Home  »  Volume X: English THE AGE OF JOHNSON  »  § 17. Stage Political Satire and the Licensing Act of 1737

The Cambridge History of English and American Literature in 18 Volumes (1907–21).
Volume X. The Age of Johnson.

IV. The Drama and the Stage

§ 17. Stage Political Satire and the Licensing Act of 1737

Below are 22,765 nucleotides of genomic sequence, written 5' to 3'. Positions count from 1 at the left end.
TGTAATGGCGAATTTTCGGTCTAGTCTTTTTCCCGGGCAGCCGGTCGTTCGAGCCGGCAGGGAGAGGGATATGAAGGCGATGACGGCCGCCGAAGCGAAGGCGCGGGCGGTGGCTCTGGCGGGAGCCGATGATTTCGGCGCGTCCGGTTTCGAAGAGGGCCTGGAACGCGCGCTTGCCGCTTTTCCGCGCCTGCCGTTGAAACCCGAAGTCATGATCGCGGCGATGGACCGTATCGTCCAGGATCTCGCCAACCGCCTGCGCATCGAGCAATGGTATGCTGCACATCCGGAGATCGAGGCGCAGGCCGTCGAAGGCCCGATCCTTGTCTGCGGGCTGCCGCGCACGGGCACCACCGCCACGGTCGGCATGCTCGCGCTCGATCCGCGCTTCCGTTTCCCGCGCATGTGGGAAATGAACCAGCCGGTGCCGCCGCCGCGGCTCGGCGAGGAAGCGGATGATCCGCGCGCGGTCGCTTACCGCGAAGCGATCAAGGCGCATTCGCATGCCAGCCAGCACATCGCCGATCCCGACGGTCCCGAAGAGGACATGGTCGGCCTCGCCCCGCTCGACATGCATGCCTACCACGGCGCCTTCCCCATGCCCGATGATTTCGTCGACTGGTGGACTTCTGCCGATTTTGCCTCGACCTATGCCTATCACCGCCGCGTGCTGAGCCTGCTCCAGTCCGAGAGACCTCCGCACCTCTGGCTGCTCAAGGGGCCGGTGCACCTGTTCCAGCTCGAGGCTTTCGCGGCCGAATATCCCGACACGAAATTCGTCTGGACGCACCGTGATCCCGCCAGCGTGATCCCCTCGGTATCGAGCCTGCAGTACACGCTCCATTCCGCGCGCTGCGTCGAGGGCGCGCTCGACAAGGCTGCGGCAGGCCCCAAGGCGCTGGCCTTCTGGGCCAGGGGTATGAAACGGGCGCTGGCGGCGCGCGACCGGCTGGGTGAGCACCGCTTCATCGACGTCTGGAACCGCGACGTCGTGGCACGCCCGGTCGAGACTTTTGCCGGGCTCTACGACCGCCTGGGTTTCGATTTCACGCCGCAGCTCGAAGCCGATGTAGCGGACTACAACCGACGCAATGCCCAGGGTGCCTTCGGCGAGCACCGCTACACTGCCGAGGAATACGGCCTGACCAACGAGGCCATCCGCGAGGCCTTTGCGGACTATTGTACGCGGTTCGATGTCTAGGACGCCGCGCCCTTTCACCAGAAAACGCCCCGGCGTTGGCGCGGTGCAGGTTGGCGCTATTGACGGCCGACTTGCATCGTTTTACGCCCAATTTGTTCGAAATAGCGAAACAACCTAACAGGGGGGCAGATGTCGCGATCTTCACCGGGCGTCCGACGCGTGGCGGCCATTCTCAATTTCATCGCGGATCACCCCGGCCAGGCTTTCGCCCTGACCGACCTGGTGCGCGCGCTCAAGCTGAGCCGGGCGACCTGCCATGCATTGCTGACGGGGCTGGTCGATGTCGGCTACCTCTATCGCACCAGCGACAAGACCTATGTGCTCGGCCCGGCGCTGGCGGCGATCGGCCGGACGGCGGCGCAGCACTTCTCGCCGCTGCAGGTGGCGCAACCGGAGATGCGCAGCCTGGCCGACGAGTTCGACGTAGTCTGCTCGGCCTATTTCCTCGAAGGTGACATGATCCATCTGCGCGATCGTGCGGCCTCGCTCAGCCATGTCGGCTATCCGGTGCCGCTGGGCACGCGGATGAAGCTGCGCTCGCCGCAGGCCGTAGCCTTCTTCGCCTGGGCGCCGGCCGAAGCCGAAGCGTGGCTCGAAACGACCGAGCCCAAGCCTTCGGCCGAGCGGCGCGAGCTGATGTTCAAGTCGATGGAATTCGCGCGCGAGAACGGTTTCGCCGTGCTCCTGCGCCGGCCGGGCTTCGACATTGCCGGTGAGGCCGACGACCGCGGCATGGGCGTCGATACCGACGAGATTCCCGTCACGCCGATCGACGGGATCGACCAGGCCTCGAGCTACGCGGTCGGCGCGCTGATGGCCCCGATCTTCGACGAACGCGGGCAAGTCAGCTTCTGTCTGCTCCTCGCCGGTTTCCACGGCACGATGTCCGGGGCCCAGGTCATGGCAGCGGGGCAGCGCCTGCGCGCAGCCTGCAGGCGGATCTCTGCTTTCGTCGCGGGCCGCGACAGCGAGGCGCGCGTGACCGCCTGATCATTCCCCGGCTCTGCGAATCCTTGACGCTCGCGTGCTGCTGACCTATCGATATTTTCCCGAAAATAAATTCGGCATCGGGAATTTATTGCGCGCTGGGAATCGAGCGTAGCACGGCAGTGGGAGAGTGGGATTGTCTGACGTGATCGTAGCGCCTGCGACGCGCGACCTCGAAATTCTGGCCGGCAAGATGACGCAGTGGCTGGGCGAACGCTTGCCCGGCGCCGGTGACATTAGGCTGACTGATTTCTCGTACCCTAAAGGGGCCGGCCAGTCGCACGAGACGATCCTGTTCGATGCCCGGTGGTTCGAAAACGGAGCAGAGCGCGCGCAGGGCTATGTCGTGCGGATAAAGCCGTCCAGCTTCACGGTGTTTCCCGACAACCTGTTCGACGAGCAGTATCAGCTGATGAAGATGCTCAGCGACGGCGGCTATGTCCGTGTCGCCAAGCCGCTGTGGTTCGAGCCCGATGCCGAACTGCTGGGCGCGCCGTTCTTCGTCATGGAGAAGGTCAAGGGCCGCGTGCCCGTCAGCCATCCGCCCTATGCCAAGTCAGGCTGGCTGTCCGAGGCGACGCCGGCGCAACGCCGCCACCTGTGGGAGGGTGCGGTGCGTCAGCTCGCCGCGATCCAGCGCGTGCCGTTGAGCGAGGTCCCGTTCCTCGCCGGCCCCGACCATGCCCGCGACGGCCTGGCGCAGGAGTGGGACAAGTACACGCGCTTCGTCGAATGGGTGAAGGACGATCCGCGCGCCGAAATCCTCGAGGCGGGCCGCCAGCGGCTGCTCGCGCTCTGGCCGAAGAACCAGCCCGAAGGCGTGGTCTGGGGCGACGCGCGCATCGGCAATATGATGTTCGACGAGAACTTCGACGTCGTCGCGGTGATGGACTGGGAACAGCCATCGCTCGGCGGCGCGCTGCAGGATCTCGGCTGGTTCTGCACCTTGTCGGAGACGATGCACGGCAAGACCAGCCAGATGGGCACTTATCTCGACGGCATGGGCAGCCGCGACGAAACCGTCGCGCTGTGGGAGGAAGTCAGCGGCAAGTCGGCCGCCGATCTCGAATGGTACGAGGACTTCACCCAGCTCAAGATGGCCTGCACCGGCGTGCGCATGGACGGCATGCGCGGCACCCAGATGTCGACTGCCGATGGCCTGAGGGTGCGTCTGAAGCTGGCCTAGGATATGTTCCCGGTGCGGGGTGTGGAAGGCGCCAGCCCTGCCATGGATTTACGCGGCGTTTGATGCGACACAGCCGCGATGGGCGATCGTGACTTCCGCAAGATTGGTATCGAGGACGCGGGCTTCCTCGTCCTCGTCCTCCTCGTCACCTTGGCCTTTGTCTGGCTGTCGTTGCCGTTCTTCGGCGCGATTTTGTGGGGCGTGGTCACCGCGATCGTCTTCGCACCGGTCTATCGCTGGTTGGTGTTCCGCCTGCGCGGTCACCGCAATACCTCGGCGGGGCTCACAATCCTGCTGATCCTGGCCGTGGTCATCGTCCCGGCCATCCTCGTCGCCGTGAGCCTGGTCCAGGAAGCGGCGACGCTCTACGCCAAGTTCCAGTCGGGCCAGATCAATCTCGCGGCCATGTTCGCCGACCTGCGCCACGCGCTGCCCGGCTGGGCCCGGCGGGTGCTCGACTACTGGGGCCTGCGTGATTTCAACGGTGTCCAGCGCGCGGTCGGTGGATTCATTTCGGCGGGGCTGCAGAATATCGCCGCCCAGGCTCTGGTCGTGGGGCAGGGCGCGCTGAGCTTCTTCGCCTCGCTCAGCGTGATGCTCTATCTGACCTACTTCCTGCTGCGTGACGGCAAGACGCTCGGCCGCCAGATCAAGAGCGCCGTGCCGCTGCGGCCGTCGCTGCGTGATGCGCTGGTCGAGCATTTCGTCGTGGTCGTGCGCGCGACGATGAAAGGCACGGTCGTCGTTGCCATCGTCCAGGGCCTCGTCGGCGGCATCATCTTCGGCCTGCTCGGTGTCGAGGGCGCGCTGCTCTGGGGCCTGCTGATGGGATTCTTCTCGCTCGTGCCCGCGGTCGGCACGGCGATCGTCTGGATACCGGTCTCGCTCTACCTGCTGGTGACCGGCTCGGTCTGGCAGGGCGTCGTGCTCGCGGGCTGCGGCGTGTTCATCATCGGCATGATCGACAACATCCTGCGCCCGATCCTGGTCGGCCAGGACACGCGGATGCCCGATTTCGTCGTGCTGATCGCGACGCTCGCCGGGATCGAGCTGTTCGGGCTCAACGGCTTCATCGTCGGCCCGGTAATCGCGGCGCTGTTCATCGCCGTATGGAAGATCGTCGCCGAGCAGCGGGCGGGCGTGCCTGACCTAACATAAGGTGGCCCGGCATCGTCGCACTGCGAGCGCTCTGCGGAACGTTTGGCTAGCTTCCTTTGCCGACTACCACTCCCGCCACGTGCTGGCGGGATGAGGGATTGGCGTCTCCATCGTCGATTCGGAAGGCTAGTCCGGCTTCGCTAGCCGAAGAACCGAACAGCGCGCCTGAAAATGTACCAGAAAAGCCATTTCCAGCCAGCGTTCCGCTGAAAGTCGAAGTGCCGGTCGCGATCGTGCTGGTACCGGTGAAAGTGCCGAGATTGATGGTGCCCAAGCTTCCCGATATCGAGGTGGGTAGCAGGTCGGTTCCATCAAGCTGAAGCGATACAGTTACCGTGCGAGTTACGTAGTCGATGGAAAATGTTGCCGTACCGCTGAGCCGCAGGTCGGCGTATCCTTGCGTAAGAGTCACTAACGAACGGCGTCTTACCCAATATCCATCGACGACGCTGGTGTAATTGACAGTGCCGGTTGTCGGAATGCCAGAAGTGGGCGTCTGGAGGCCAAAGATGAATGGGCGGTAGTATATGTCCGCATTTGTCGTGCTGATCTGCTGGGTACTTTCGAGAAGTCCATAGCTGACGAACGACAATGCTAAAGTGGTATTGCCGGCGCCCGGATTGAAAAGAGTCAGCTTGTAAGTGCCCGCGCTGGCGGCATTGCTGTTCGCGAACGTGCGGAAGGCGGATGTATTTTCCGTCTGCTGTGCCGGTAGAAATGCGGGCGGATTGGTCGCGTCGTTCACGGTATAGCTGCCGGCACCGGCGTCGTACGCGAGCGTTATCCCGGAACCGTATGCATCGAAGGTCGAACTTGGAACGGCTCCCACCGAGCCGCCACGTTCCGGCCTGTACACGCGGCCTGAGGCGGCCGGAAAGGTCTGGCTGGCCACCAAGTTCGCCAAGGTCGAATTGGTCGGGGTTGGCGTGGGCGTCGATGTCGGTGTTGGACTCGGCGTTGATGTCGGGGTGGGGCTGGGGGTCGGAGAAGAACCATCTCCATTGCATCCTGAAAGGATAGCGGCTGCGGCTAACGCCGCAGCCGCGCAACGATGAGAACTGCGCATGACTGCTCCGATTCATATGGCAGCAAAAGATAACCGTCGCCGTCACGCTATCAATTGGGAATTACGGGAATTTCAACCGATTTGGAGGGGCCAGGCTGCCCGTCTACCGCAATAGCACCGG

In still another way, Fielding shook the conventions of formal drama. Improving on Gay’s “local hits” at politicians of the day, Fielding carried personal allusion and innuendo to daring extremes. Pasquin (1736) is “a dramatick Satire on the Times,” and The Historical Register for 1736 (acted 1737) overruns with political, theatrical and social satire. Fielding’s bold political references were largely responsible for the licens ing act of 1737, which limited the metropolitan theatres to two, and brought plays, prologues and epilogues under direct legal supervision. Though Sir John Barnard, in March, 1735, had interested himself, in the House of Commons, in the question of restricting the theatres, and, though the immediate stimulus to the licensing act is usually held to have been an abusive piece, called The Golden Rump, there is little reason to doubt that Walpole recognised in Fielding his most dangerous foe. The licensing act restricted Fielding’s lawless freedom; already, however, he had set in motion forces which the censorship of the stage might in part check, but could not wholly control. Essentially the playwright of his own day, Fielding influenced drama in the direction of themes of contemporary life. Even Lillo, who set his face against a social restriction of the sphere of tragedy, passively conceded the historic background in giving, nominally, at least, an Elizabethan setting to George Barnwell, in assigning Fatal Curiosity to the reign of James I and in choosing Arden of Feversham as the theme of “an historical tragedy.” Fielding’s actual dramatic works resembled cartoons rather than finished works of comic art. Yet, his burlesque of conventional drama, his development of short dramatic pieces that challenged the authority of the five-act formula and his attention to the subjects and personages of contemporary life, powerfully combined towards enlarging the freedom and advancing the naturalness of dramatic expression.